The old adage of the “Dog Days of August” certainly held true in 2014. Much of the Panhandle experienced high temperatures and below average rainfall for the month. Several coastal regions received more than eight inches of rain, while the most of the agricultural regions, along the northern border had less than four inches of rain. The green pockets on the map show the large areas of the Panhandle that had less then two inches of rain in August.
The University of Florida’s FAWN stations (Florida Automated Weather Network) documented that all six locations were well below historic average for rainfall in the month of August. Monticello was the driest location with only 2.4″ of rain, and Carrabelle was the wettest with just over five inches for the month. Through the first 8 months of 2014, the highest total rainfall has been received at the Jay station with 62″, while the Monticello station has recorded the lowest total of 40.5″ in 2014.
The US Drought Monitor tracks the development of drought conditions over time and is reported each week. All of North Florida is abnormally dry, and portions of Jackson, Gadsden, Leon, Wakulla, Jefferson, and Madison Counties are categorized as moderate drought conditions.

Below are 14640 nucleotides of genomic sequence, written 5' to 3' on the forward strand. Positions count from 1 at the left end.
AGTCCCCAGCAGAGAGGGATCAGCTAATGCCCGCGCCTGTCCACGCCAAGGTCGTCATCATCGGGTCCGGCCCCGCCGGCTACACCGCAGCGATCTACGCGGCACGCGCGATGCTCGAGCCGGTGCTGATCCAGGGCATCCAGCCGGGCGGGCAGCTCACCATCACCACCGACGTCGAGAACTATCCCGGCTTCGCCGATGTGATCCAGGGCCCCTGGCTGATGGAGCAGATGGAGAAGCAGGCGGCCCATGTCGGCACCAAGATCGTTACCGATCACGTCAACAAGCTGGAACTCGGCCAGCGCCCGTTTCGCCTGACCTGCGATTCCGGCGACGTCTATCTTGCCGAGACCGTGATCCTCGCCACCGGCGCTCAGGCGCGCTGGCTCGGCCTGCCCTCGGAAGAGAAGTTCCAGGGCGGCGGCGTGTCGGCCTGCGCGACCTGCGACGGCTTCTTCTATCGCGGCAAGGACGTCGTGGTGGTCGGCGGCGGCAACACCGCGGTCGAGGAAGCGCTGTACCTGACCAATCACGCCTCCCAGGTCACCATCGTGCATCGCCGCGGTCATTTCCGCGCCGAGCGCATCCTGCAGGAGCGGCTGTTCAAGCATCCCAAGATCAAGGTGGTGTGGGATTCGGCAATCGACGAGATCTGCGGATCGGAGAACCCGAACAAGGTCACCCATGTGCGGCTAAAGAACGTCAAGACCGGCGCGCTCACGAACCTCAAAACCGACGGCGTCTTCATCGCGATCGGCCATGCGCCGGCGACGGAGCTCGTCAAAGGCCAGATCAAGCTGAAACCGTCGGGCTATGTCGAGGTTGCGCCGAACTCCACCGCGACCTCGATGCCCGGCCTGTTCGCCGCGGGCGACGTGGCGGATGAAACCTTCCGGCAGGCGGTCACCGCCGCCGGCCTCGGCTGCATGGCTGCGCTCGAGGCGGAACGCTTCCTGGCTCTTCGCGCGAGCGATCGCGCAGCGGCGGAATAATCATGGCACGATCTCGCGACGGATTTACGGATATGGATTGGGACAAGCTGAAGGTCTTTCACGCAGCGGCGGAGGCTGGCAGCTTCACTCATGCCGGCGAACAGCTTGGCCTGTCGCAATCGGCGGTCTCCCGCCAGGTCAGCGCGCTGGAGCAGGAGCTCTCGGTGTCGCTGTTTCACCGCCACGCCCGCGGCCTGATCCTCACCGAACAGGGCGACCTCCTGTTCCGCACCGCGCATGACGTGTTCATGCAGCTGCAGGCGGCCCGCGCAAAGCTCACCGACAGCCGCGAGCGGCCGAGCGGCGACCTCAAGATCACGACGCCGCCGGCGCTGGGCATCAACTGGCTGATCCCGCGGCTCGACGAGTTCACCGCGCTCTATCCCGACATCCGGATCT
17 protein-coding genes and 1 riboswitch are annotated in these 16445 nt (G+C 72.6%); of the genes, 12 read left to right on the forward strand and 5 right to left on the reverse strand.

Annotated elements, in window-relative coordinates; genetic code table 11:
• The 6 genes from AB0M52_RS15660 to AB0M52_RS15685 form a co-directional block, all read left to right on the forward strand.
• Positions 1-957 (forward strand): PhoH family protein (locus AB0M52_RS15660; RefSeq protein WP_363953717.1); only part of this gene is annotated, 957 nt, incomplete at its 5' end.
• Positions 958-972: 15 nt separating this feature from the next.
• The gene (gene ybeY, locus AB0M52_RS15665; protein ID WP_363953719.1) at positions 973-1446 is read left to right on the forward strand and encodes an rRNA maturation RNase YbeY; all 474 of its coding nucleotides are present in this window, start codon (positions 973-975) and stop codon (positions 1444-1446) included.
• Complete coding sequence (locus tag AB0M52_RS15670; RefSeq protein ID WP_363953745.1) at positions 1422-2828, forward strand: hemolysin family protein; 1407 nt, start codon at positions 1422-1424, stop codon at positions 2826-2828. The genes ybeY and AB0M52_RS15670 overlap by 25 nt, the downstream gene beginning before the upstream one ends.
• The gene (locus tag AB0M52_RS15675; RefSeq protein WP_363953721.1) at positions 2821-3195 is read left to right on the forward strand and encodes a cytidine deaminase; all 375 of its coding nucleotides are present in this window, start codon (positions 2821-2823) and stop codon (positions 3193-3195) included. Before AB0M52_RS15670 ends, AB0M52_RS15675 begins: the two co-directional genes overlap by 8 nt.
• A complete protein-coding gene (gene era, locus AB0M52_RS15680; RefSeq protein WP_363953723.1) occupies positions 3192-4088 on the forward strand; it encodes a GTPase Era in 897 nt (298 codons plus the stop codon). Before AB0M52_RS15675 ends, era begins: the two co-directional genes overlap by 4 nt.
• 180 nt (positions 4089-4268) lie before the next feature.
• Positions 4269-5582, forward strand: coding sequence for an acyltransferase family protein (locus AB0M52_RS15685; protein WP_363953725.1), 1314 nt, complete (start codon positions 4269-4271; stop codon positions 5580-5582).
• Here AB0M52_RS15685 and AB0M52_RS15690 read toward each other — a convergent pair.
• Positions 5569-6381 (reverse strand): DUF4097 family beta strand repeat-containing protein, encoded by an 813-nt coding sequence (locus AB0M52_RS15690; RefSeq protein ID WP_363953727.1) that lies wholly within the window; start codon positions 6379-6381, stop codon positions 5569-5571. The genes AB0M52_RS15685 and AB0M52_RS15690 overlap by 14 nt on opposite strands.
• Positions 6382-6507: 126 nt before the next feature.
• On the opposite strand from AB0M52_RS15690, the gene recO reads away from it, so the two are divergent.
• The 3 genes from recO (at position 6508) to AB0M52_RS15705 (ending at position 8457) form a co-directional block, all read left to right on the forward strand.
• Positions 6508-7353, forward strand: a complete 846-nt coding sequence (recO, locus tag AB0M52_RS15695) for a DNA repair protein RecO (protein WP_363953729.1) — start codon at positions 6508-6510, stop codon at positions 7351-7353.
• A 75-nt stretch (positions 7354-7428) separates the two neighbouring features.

Not only was August dry, but hot as well. Saturday, August 23 was the hottest day of the year so far, with 4 stations reaching 96 degrees, Quincy recording 97, and Monticello 98. For the entire month, air and soil temperatures averaged 80 degrees, documenting what most people felt, that August was the hottest month of the year thus far.
El Nino Watch Weakening
The Climate Prediction Center Released the following report this week:
Most of the models continue to predict El Niño to develop during September-November and to continue into early 2015. A majority of models and the multi-model averages favor a weak El Niño. At this time, the consensus of forecasters expects El Niño to emerge during September-October and to peak at weak strength during the late fall and early winter. The chance of El Niño is at 60-65% during the Northern Hemisphere fall and winter.
An El Nino fall and winter is generally a good time to invest in winter forages and small grains due to the boost in rainfall associated with it for the panhandle. The latest prediction, however, does not offer as strong an indication that El Nino will have a significant influence on the weather this year. By the time forecasters are more sure, most farms will have already had to make their planting decisions. Regular updates are available from the Climate Prediction Center website, if you want the most up to date information: